Customer Service | Help | FAQ | Report a Data Error | About
:
Login
Tip: To see papers related to the one you are viewing…

PEP-Web Tip of the Day

When there are articles or videos related to the one you are viewing, you will see a related papers icon next to the title, like this: RelatedPapers32Final3For example:

2015-11-06_09h28_31

Click on it and you will see a bibliographic list of papers that are related (including the current one).  Related papers may be papers which are commentaries, responses to commentaries, erratum, and videos discussing the paper.  Since they are not part of the original source material, they are added by PEP editorial staff, and may not be marked as such in every possible case.

 

For the complete list of tips, see PEP-Web Tips on the PEP-Web support page.

Natsoulas, T. (1989). Freud and Consciousness: III. The Importance of Tertiary Consciousness. Psychoanal. Contemp. Thought, 12(1):97-123.

(1989). Psychoanalysis and Contemporary Thought, 12(1):97-123

Freud and Consciousness: III. The Importance of Tertiary Consciousness

Thomas Natsoulas, Ph.D.

The previous articles in this series (Natsoulas, 1984a, 1985b) addressed Freud's accounts of “intrinsic” and “derived” consciousness: What does it consist in for a psychical process to be conscious? What is it for a nonconscious (i.e., preconscious or unconscious) psychical process to “become-conscious”? I touched on the functional question—what consciousness accomplishes, why consciousness exists at all—only insofar as it seemed useful for an introductory exposition of intrinsic and derived consciousness. Explaining the functions of consciousness is a large task, I stated, which requires a further article. However, an additional article alone cannot do the job required. I shall address here only a part, albeit a crucial part, of the functions of consciousness according to Freud's theory. It is not my purpose at this point to propose an improvement over what Freud worked out.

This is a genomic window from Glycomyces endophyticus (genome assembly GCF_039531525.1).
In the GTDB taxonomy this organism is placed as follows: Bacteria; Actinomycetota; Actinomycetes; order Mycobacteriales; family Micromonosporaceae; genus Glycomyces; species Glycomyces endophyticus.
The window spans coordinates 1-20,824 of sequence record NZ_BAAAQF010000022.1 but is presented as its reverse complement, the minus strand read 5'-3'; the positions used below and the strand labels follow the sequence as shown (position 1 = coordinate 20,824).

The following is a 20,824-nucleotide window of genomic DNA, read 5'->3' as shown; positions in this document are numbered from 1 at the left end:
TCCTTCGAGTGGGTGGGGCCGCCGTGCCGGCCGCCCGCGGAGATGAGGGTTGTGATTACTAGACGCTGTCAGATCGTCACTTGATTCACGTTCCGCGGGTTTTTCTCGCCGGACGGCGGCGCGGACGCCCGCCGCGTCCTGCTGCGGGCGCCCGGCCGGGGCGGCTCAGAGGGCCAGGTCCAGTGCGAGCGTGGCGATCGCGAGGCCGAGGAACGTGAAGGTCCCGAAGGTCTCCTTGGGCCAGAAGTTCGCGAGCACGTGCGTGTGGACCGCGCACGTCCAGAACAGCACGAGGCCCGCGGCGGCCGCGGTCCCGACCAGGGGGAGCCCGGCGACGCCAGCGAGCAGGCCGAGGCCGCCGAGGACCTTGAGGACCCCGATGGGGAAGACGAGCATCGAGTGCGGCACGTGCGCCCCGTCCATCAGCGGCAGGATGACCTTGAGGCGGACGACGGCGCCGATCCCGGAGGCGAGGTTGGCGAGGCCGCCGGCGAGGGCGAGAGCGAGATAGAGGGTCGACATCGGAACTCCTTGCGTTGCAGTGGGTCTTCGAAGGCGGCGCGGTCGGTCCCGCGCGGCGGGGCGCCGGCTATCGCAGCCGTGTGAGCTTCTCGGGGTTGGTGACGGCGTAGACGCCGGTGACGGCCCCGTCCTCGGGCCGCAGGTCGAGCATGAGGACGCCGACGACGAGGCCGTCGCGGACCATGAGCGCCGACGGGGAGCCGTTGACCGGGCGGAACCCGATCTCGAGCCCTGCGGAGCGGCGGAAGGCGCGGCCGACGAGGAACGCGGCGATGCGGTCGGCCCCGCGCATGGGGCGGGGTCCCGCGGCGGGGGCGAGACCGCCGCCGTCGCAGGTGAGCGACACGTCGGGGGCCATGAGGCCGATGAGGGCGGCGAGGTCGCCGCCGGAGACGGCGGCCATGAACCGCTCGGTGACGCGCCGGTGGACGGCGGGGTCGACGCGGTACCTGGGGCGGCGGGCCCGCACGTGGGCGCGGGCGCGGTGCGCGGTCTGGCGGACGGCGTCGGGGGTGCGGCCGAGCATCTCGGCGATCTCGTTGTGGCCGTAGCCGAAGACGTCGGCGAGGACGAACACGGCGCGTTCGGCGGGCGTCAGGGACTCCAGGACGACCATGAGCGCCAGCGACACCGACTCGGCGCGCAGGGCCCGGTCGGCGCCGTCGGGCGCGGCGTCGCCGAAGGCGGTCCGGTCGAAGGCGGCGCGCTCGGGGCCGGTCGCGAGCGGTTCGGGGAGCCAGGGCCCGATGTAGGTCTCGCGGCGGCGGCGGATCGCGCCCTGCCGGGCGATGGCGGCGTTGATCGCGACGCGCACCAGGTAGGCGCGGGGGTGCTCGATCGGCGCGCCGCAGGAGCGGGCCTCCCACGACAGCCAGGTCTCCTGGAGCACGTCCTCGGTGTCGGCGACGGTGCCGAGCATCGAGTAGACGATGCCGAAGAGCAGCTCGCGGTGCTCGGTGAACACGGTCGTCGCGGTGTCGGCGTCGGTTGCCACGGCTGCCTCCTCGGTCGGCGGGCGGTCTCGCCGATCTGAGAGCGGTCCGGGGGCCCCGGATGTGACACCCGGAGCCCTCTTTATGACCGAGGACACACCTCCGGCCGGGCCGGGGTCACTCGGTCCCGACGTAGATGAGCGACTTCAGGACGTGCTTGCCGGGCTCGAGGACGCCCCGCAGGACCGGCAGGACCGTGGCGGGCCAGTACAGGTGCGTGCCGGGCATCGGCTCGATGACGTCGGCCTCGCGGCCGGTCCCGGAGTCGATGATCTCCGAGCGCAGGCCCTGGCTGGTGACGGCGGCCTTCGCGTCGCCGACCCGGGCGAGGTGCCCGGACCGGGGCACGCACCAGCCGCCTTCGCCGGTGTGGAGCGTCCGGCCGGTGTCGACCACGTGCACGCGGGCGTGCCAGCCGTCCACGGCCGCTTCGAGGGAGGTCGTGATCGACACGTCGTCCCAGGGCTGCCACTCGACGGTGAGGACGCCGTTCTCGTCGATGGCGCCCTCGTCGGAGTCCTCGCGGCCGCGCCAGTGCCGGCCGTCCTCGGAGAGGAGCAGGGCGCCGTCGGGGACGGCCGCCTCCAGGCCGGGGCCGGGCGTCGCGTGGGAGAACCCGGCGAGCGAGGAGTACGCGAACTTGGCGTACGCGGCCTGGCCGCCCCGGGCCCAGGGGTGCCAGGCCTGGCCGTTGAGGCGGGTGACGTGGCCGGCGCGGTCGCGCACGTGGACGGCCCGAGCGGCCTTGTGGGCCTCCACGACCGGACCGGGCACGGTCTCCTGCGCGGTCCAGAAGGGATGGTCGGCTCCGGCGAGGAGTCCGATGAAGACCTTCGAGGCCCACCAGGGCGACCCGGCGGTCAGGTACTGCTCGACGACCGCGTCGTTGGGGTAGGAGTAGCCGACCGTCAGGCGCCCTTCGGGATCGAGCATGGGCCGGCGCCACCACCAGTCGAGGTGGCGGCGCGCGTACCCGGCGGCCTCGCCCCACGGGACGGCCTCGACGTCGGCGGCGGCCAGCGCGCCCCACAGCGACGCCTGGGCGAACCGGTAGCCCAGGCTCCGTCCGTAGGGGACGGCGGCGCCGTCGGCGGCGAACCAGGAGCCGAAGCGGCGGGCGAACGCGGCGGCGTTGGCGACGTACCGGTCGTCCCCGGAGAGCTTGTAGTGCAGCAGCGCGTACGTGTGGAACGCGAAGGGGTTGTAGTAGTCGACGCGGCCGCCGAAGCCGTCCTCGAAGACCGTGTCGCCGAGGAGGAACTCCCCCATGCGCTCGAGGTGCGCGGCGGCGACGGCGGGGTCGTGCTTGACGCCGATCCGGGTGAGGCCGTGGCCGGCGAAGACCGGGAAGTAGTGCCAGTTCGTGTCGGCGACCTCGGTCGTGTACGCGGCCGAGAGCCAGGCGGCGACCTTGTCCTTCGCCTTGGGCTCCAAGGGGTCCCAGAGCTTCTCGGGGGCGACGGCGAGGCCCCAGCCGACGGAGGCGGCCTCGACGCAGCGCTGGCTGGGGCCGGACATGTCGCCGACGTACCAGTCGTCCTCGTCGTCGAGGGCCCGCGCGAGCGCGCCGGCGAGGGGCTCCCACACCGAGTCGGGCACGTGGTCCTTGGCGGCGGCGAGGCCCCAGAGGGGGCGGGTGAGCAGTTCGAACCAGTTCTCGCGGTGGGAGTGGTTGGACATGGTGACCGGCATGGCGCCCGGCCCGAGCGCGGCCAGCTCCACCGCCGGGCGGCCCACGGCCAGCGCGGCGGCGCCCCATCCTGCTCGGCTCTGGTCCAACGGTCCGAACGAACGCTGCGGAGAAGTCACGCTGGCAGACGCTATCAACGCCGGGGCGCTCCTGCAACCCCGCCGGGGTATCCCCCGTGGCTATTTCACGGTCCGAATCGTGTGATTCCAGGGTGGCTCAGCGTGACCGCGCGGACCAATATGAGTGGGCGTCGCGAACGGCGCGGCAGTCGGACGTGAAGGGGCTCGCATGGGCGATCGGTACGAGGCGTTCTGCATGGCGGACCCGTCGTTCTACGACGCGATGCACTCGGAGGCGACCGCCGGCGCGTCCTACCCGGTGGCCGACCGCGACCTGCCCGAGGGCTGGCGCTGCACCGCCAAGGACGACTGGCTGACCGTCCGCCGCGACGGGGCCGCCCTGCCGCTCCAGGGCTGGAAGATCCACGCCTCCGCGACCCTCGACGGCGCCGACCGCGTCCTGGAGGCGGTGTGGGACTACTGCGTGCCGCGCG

What did I have in mind when I referred to the functions of consciousness? For one thing, the tremendous biological importance

—————————————

Dr. Natsoulas is Professor of Psychology, University of California, Davis.

- 97 -

[This is a summary or excerpt from the full text of the book or article. The full text of the document is available to subscribers.]

Copyright © 2017, Psychoanalytic Electronic Publishing, ISSN 2472-6982 Customer Service | Help | FAQ | Download PEP Bibliography | Report a Data Error | About

WARNING! This text is printed for personal use. It is copyright to the journal in which it originally appeared. It is illegal to redistribute it in any form.